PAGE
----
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Shining Light on Renewable Energy in Developing Countries

Shining Light on Renewable Energy in Developing Countries

By: Robert Freling, Executive Director, Solar Electric Light Fund and David Ramsour, Ph.D., Private Consultant, Researcher and Economist

Many of the poorest countries in the world have the highest exposure to the sun. "Shining Light on Renewable Energy in Developing Countries" explores the opportunities for unprecedented investment in clean, renewable alternative energy systems that have the potential to not only enrich newly industrialized countries, but positively alter the quality of life for populations around the world.

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Authors

Robert  Freling
Robert Freling

Executive Director, Solar Electric Light Fund

Robert Freling is Executive Director of the Solar Electric Light Fund (SELF), a Washington, DC-based nonprofit organization that has been on the cutting edge of delivering solar solutions to rural villages since 1997. Under Freling’s leadership, SELF has pioneered the use of solar power for a wide range of applications including household lighting, water pumping, school electrification, drip irrigation and wireless Internet access. SELF has completed projects in 20 countries, making it a leader among non-governmental organizations in providing practical and cost-effective renewable energy alternatives for the developing world. In 2009, Freling was awarded the 2008 King Hussein Leadership Prize by Her Majesty Queen Noor at the Aspen Institute Energy and Environment Forum. A native of Dallas,Texas. Mr. Freling collaborated with SELF as a Chinese translator and interpreter to coordinate a 1000-house solar electrification project in rural Gansu, China. He was soon appointed SELF’s Director of International Programs. In that role, he facilitated negotiations between the U.S. Department of Energy and the Chinese Ministry of Agriculture to expand the Gansu Province solar electrification project.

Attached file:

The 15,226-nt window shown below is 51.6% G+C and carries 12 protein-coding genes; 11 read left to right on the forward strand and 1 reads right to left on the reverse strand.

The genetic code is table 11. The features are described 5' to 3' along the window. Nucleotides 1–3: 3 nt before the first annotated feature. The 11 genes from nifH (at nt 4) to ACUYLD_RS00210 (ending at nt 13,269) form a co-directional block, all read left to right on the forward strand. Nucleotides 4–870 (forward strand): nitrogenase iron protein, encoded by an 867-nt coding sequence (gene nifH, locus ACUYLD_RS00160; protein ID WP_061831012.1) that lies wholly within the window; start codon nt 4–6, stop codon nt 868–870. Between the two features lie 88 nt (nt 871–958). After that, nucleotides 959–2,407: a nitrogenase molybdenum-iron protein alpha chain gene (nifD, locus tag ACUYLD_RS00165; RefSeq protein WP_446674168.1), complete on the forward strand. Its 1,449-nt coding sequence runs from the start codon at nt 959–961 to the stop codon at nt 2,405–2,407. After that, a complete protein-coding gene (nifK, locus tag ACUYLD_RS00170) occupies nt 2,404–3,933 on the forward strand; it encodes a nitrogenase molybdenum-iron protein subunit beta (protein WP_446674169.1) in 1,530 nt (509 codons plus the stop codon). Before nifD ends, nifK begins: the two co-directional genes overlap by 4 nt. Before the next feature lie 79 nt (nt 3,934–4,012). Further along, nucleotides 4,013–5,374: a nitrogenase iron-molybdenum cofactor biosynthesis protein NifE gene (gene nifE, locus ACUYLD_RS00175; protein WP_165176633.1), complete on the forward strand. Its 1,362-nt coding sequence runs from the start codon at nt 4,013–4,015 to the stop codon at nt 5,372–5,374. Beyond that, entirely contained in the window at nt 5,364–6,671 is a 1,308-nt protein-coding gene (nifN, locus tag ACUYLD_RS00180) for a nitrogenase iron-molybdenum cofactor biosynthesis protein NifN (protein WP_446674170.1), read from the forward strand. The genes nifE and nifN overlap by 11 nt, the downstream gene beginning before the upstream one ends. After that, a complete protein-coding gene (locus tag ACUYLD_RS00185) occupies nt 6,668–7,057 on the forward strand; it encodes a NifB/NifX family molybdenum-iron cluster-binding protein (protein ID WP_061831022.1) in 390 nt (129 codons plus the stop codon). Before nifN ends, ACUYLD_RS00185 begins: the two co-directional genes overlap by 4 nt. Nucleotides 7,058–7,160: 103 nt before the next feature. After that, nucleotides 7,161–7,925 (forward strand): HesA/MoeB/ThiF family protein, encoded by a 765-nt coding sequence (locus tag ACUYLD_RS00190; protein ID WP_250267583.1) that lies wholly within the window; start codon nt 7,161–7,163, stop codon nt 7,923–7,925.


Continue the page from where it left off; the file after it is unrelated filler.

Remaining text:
Fluent in Spanish, French, Portuguese, Russian, Chinese and Indonesian, Mr. Freling holds a B.A. in Russian Studies from Yale University, and an M.A. in Communications Management from the Annenberg School of Communications at the Uni. of Southern California.


David Ramsour, Ph.D.
David Ramsour, Ph.D.

Private Consultant, Researcher and Economist

David Ramsour has performed research in economic development and international finance in the Middle East. He has taught economics and international finance at Baylor, the University of Hawaii, and the University of Texas at Dallas. He has lectured at Keidanren (Tokyo), Pacific Basin Economic Council, CINCPAC Security Conferences (US Pacific Command), and numerous national conferences and Asian/European centers of higher learning on global issues and strategies, capital flows, and venture capital.

Before becoming a private consultant with a focus on financial markets, project analysis, and strategic planning, he served as senior vice president, Bank of Hawaii (1982-1995) and vice president, economist, First National Bank of Dallas and First International Bancshares (1971-1982). He served three terms as member of the American Bankers Association Council of Economic Advisors in Washington, D.C.

He has worked in Asia, Latin America, the Middle East, and Europe as a risk manager or financial advisor for a number of firms; advised the government of Federated States of Micronesia on development of independent monetary system; was retained by the Government of Palau to formulate and write the country’s Economic Development Plan in compliance with the requirements of the Department of Interior and Congress to obtain Compact of Free Association; and was retained by Fletcher Challenge, Inc. and Pacific Development and Investment Corporation, both of New Zealand, to locate and evaluate
international development projects in Asia and Pacific island states.

He earned a B.A. and M.A. in Economics from Baylor University (1962/1964); did post-graduate studies at the University of Lund, Sweden; studied as a Rotary Fellow in Economic Development/Industrial Planning at the American University of Beirut; was a Ph.D. Faculty Fellow in Asian and Financial/Political Studies at Columbia University in New York and Tokyo (1969-1971); and earned a Ph.D. in International Finance from the University of Texas (1976).